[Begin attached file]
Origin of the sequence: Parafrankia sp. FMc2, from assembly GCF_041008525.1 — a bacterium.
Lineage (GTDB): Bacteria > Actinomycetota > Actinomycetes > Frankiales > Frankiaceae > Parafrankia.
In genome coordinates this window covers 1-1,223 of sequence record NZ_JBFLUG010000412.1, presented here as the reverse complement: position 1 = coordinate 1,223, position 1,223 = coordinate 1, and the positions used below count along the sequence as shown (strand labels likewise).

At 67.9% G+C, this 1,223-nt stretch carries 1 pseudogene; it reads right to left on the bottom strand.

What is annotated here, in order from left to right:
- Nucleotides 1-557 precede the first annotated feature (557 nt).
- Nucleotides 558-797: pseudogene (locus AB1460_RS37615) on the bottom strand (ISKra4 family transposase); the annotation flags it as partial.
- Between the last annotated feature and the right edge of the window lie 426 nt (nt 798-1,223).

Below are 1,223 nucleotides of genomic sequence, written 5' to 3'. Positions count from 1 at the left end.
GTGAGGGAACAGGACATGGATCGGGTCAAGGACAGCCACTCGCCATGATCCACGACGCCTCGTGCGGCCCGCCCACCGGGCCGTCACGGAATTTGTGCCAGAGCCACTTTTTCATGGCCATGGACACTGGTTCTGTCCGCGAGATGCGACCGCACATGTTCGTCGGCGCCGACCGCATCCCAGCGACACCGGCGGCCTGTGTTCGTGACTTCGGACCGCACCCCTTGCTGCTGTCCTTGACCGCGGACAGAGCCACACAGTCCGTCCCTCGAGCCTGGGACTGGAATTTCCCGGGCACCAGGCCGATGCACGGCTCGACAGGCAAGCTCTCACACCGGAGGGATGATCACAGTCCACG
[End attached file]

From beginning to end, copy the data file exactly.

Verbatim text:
Origin of the sequence: Parafrankia sp. FMc2, from assembly GCF_041008525.1 — a bacterium.
Lineage (GTDB): Bacteria > Actinomycetota > Actinomycetes > Frankiales > Frankiaceae > Parafrankia.
In genome coordinates this window covers 1-1,223 of sequence record NZ_JBFLUG010000412.1, presented here as the reverse complement: position 1 = coordinate 1,223, position 1,223 = coordinate 1, and the positions used below count along the sequence as shown (strand labels likewise).

At 67.9% G+C, this 1,223-nt stretch carries 1 pseudogene; it reads right to left on the bottom strand.

What is annotated here, in order from left to right:
- Nucleotides 1-557 precede the first annotated feature (557 nt).
- Nucleotides 558-797: pseudogene (locus AB1460_RS37615) on the bottom strand (ISKra4 family transposase); the annotation flags it as partial.
- Between the last annotated feature and the right edge of the window lie 426 nt (nt 798-1,223).

Below are 1,223 nucleotides of genomic sequence, written 5' to 3'. Positions count from 1 at the left end.
GTGAGGGAACAGGACATGGATCGGGTCAAGGACAGCCACTCGCCATGATCCACGACGCCTCGTGCGGCCCGCCCACCGGGCCGTCACGGAATTTGTGCCAGAGCCACTTTTTCATGGCCATGGACACTGGTTCTGTCCGCGAGATGCGACCGCACATGTTCGTCGGCGCCGACCGCATCCCAGCGACACCGGCGGCCTGTGTTCGTGACTTCGGACCGCACCCCTTGCTGCTGTCCTTGACCGCGGACAGAGCCACACAGTCCGTCCCTCGAGCCTGGGACTGGAATTTCCCGGGCACCAGGCCGATGCACGGCTCGACAGGCAAGCTCTCACACCGGAGGGATGATCACAGTCCACG